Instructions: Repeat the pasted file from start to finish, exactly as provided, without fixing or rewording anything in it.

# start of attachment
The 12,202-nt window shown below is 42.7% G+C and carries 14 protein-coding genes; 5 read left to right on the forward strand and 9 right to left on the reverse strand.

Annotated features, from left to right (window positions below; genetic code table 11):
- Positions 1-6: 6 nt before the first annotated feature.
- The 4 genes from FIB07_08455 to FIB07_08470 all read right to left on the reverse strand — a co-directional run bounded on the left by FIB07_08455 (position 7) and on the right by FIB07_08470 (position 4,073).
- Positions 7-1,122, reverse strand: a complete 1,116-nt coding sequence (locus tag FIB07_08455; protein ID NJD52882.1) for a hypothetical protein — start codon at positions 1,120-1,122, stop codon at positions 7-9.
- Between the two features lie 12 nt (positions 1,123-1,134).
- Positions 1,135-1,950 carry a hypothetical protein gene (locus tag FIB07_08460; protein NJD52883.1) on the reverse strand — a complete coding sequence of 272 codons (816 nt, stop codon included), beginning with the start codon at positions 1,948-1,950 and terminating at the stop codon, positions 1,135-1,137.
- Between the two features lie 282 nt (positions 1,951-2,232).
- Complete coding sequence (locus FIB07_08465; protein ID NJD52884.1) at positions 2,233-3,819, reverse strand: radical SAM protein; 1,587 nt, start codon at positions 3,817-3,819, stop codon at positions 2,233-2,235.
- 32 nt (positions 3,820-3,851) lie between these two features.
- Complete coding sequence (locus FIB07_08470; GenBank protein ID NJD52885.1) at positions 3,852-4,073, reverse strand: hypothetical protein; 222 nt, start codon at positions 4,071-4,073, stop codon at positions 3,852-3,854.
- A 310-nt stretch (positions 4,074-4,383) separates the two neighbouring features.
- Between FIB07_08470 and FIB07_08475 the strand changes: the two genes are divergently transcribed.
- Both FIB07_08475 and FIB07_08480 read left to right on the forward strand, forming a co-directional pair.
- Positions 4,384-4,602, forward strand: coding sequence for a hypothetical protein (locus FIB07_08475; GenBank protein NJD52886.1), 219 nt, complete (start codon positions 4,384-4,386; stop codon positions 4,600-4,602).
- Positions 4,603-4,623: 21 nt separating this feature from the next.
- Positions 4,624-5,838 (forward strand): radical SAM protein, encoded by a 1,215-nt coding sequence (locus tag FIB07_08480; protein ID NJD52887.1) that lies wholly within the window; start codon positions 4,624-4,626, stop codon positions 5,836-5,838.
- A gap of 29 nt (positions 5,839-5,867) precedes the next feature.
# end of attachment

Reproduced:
The 12,202-nt window shown below is 42.7% G+C and carries 14 protein-coding genes; 5 read left to right on the forward strand and 9 right to left on the reverse strand.

Annotated features, from left to right (window positions below; genetic code table 11):
- Positions 1-6: 6 nt before the first annotated feature.
- The 4 genes from FIB07_08455 to FIB07_08470 all read right to left on the reverse strand — a co-directional run bounded on the left by FIB07_08455 (position 7) and on the right by FIB07_08470 (position 4,073).
- Positions 7-1,122, reverse strand: a complete 1,116-nt coding sequence (locus tag FIB07_08455; protein ID NJD52882.1) for a hypothetical protein — start codon at positions 1,120-1,122, stop codon at positions 7-9.
- Between the two features lie 12 nt (positions 1,123-1,134).
- Positions 1,135-1,950 carry a hypothetical protein gene (locus tag FIB07_08460; protein NJD52883.1) on the reverse strand — a complete coding sequence of 272 codons (816 nt, stop codon included), beginning with the start codon at positions 1,948-1,950 and terminating at the stop codon, positions 1,135-1,137.
- Between the two features lie 282 nt (positions 1,951-2,232).
- Complete coding sequence (locus FIB07_08465; protein ID NJD52884.1) at positions 2,233-3,819, reverse strand: radical SAM protein; 1,587 nt, start codon at positions 3,817-3,819, stop codon at positions 2,233-2,235.
- 32 nt (positions 3,820-3,851) lie between these two features.
- Complete coding sequence (locus FIB07_08470; GenBank protein ID NJD52885.1) at positions 3,852-4,073, reverse strand: hypothetical protein; 222 nt, start codon at positions 4,071-4,073, stop codon at positions 3,852-3,854.
- A 310-nt stretch (positions 4,074-4,383) separates the two neighbouring features.
- Between FIB07_08470 and FIB07_08475 the strand changes: the two genes are divergently transcribed.
- Both FIB07_08475 and FIB07_08480 read left to right on the forward strand, forming a co-directional pair.
- Positions 4,384-4,602, forward strand: coding sequence for a hypothetical protein (locus FIB07_08475; GenBank protein NJD52886.1), 219 nt, complete (start codon positions 4,384-4,386; stop codon positions 4,600-4,602).
- Positions 4,603-4,623: 21 nt separating this feature from the next.
- Positions 4,624-5,838 (forward strand): radical SAM protein, encoded by a 1,215-nt coding sequence (locus tag FIB07_08480; protein ID NJD52887.1) that lies wholly within the window; start codon positions 4,624-4,626, stop codon positions 5,836-5,838.
- A gap of 29 nt (positions 5,839-5,867) precedes the next feature.